One of the most common symptoms experienced by patients and survivors alike is cancer-related fatigue (CRF), a persistent sense of exhaustion, not alleviated by sleep or rest and significantly interferes with the person’s usual functioning. The FiX study initially evaluated the patterns, severity and management of CRF among 2508 patients with 15 different types of cancer two years after the discovery of their illness. In a follow-up survey, 36 potential long-term problems, completed by participants around four years after diagnosis, almost 40% of survivors continued to report fatigue that they rated as a moderate or severe burden. As well as fatigue, over 40% of patients reported loss of physical capacity as a burden and over one third suffered from trouble sleeping, sexual problems, joint pains and anxiety.

Although there are recommendations for managing side-effects like CRF, study author Dr Martina Schmidt from the German Cancer Research Centre (DKFZ) in Heidelberg, Germany, drew attention to their lack of implementation and reported that more than one in three affected individuals in the study evaluated the support they were offered for fatigue as poor. “Despite increasing awareness of the effectiveness of mitigating measures like exercise to reduce fatigue, patients are still too often left alone to seek help for symptoms that cannot be directly addressed with medicines in the same way as something like pain, for which satisfaction with the support received was high in our study.”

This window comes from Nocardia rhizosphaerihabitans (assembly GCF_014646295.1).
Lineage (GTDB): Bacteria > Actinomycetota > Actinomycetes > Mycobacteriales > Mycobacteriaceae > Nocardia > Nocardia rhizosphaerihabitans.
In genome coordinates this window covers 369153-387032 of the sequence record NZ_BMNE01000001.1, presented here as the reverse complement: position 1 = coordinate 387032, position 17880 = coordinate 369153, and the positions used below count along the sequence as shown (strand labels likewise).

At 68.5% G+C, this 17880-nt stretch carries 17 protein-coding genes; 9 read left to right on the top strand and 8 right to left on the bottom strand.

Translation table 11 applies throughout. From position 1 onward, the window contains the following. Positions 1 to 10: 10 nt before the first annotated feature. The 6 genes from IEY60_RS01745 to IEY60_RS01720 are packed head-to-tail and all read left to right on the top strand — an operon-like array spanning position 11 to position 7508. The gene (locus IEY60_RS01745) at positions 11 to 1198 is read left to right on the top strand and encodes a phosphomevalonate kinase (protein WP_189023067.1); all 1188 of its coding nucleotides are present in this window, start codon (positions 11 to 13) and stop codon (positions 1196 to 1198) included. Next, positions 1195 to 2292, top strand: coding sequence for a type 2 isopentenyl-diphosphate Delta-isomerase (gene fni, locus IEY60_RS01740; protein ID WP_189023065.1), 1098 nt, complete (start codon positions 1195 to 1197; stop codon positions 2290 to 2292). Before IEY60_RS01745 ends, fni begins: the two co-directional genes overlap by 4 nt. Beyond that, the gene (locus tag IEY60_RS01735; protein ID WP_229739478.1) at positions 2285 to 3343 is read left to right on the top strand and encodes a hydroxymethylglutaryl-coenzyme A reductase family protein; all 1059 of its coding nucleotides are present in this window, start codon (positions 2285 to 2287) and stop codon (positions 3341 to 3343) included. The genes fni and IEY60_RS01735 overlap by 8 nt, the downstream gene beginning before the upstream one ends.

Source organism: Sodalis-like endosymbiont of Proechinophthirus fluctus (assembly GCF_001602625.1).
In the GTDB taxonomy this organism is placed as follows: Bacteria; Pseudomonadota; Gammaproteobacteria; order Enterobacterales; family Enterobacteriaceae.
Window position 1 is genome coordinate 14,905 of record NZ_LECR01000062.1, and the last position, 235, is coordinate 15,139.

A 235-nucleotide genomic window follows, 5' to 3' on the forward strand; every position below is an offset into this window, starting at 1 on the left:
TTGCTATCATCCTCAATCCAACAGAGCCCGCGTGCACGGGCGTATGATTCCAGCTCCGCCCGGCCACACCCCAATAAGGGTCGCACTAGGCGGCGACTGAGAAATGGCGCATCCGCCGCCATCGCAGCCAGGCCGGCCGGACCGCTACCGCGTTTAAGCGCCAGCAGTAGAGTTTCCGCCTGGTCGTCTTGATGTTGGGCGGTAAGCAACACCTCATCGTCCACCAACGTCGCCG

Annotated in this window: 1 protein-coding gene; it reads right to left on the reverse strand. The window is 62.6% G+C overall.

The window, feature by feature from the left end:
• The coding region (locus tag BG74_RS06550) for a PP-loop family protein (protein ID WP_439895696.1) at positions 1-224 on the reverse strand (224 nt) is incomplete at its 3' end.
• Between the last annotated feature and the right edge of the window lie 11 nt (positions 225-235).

Prof Keefe commented on the results, saying: “This research shows that a staggeringly high number of patients still suffer from significant health issues years after being declared disease-free. Their dissatisfaction with the care available is a wake-up call that we should be paying more attention to these individuals, trying to understand the mechanisms at play in order to identify interventions that could help them to better recover.”

According to Dr Schmidt, cancer follow-up care should therefore also incorporate more systematic screening for additional symptoms that can burden patients. “The first step should be to make sure that patients themselves are better informed about these potential issues early on, so they know that conditions like CRF are not only expected, but often manageable and that they should not wait for symptoms to disappear on their own,” she said.

Recognising that possible models of long-term support remain largely untested, Keefe further advocated that all patients should be provided with a survivorship care plan when they reach the end of their treatment. “Going forward, we need to develop these models of care in a way that minimises the burden on healthcare systems, implement them and research their impact so that we can come back in five years’ time and evaluate whether they have made a difference for cancer survivors,” she concluded.

Source: European Society for Medical Oncology